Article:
It’s not a comedy, so stop calling it a comedy. It’s not A COMEDY. What we have here is a marriage-in-trouble drama remake of Ruben Ostlund’s 2014 drama “Force Majeure.” So why didn’t they cast Robert Pattison and Tilda Swinton? I would have gone to that.

Writer directors Nat Faxon and Jim Rash are so clever. They cast Julia Louis-Dreyfus and Will Ferrell and set them on the Austrian Alps with skis and poles, so you’ll think it’s going to be a male female Laurel and Hardy comedy. But it’s not a comedy. Worse. Almost the entire movie is set on the slopes.

The good news is that it’s only 85 minutes long. That’s because they took out the parts where Ferrell slips on a banana, and Louis-Dreyfus gets hit in the face with a pie. I think they should have kept the red rubber noses.

I kept waiting for Kate McKinnon and Pete Davidson from Saturday Night Live to come skiing into them. After 80 minutes had passed, and Colin Jost and Michael Che hadn’t yet appeared with the news, I knew I was in the wrong theater.

Louis-Dreyfus and Ferrell? This is the problem. Julia is a master of comedy. So good at comedy is she, that in almost every “Seinfeld” segment she held her own and often rose above Jerry Seinfeld and Jason Alexander.

Ferrell is an inept comic actor at best. He excelled as “Elf” and “The Lego Movie.” Next question?

Here’s the plot: Billie and Pete Stanton, (Louis-Dreyfus/Ferrell) described as a middle-class couple, she a much brighter attorney and he, well, it’s never quite clear what he does, perhaps manager of a Toys “R” Us store, are in a loveless sit-com marriage and take their two sons, who would rather be skateboarding at home, to the Alps for a ski vacation.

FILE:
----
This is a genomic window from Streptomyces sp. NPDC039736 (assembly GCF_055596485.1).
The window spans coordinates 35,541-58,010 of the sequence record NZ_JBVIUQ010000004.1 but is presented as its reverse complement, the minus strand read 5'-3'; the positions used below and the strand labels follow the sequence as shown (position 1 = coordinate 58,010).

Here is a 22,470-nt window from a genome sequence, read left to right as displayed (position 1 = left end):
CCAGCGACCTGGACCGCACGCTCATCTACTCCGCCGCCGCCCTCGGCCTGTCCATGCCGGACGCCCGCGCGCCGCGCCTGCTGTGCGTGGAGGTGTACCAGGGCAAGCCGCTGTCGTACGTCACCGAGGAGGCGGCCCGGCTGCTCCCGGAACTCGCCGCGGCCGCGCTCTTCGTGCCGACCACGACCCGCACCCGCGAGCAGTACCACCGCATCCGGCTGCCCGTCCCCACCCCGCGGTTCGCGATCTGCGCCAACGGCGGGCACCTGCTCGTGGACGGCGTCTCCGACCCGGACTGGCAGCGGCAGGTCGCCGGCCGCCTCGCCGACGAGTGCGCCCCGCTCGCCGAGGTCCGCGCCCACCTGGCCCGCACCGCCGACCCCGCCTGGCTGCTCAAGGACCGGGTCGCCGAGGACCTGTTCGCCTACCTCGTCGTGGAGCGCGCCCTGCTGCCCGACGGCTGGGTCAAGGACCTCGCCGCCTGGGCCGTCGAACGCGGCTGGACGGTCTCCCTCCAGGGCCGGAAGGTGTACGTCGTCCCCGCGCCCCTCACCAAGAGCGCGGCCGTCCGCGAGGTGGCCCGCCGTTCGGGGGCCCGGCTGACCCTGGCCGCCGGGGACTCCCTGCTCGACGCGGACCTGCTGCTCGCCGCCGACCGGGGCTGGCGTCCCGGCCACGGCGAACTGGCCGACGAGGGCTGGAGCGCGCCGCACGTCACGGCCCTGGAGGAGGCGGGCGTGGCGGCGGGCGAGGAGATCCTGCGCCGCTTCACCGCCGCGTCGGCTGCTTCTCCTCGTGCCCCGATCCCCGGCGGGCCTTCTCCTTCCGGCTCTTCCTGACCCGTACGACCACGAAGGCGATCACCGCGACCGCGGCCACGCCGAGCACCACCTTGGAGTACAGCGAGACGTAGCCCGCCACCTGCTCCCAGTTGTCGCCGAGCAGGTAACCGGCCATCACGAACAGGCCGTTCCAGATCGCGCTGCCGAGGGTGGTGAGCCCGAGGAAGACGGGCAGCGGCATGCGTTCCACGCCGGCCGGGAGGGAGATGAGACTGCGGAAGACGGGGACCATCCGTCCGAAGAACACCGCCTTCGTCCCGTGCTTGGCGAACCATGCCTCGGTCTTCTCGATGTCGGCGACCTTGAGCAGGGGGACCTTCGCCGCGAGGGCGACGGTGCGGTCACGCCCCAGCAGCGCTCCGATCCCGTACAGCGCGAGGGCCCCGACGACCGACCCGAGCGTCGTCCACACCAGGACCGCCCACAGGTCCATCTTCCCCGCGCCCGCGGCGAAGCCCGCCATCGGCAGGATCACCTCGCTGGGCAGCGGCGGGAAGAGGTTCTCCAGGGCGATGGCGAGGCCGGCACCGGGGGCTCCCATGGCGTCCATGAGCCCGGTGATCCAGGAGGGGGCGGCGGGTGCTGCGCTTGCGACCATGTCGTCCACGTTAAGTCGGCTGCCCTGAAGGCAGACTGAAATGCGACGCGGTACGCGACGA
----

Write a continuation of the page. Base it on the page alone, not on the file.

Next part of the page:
The script makes them appear as great skiers, but there are never any closeups of them actually skiing.

Then, while they are eating lunch on the deck overlooking all of Austria, a controlled avalanche is set off. It comes crashing down on the diners.

Only after the snow clears does Billie realize that hubby Pete had panicked and run into the restaurant, leaving his family to fend for themselves.

The rest of the 85 minutes is spent with scenes, ski and apres ski, confronting his cowardice.

There are two completely inane scenes with other actors, Zach (Zach Woods) of “Silicon Valley” and Rosie (Zoe Chao) where everything wrong with the Stanton’s marriage comes bucketing out, and one where Billie is trapped in a mountain cabin with a sexy French instructor who comes onto her.

At more than one point, as I was dozing off, I longed for Kramer and George Costanza to come bursting into the hotel room.

“Downhill” is one of those desperate “after the Oscar” movies thrown in until the better early spring films start showing up. It’s called show business.

 

J.P. Devine, of Waterville, is a former stage and screen actor.

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